operation can be conceived and eventually constructed. That site would
have all the amenities including restrooms, parking, and ‘artificially’
constructed rock pools. What this means to the original site is iffy.
I was told that the ‘Friends of Scenic’ has an understanding with the
new owner to keep the original site intact and perhaps ‘improve it’.
They would be left for the die-hard hiker to reach and presumedly would
be kept clothing-optional. Whether the proposed (but yet out of the
fancy of the owners mind) commercial and easily accessible lower site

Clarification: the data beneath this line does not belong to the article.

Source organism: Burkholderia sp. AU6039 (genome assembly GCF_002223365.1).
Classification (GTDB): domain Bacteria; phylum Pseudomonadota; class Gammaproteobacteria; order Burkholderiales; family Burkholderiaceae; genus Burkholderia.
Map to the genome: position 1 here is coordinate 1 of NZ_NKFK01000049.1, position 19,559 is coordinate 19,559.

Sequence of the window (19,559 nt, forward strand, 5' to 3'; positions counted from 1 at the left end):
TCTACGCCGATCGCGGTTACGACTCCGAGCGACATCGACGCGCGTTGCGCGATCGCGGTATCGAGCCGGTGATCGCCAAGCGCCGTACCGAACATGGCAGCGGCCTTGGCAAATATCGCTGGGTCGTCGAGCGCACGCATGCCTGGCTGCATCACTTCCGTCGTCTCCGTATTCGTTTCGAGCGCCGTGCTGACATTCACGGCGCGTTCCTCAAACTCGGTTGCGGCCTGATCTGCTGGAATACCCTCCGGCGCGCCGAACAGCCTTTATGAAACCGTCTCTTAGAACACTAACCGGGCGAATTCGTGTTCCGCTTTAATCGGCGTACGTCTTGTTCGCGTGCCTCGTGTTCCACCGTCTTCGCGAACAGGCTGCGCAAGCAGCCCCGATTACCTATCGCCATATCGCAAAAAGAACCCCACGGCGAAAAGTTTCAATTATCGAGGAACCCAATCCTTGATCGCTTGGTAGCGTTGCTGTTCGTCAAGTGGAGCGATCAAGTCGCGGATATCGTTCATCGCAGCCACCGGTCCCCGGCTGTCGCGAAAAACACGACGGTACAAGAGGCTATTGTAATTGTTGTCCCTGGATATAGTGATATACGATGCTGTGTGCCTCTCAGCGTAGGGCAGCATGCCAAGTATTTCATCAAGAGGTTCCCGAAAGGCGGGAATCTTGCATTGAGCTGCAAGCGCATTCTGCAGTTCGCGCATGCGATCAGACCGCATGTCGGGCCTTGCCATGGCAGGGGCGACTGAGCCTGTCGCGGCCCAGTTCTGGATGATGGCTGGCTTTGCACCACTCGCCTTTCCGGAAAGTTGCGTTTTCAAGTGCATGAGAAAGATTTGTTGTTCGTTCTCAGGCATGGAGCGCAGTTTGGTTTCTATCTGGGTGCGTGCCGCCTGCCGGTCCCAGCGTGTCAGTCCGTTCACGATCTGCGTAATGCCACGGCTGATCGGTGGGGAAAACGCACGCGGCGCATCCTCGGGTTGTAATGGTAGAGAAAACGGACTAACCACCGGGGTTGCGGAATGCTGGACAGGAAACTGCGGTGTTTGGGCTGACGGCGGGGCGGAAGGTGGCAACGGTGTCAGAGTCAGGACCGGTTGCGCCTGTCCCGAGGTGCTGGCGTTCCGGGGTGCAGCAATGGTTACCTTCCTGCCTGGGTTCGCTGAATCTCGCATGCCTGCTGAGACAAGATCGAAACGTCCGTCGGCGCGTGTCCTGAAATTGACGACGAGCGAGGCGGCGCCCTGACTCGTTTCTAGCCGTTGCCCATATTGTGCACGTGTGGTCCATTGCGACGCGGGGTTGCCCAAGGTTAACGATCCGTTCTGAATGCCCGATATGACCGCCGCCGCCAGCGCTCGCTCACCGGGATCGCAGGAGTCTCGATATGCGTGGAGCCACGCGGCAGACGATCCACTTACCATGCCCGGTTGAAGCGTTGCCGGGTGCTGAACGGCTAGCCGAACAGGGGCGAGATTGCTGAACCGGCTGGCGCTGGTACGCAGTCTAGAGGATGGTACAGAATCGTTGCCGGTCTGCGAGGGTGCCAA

would be clothing-optional was left unanswered.
Problems in Paradise
When we arrived back at the lower access road we encountered the rest of
the work party trying to rip the lock off the gate with a chain to one
of their four-wheelers. Seems that someone (Forest Service, BPA, owner)
had changed the lock from one that the ‘Friends’ had a key. There were
a few bad feelings going around including remarks about ‘deals’ and such
. . . and the ‘Friends’ were simply going to tear to gate open. I
figured this wasn’t my idea of fun and made my excuses to leave.
Actually, my opinion of this group changed to the negative in those few
short minutes and I’m not sure I like the idea that they have any
authority and/or influence in the future direction of the original hot
springs site. They seem self-centered and possessive of the springs . .
. to me . . . to the exclusion of anyone else. My opinion, though. The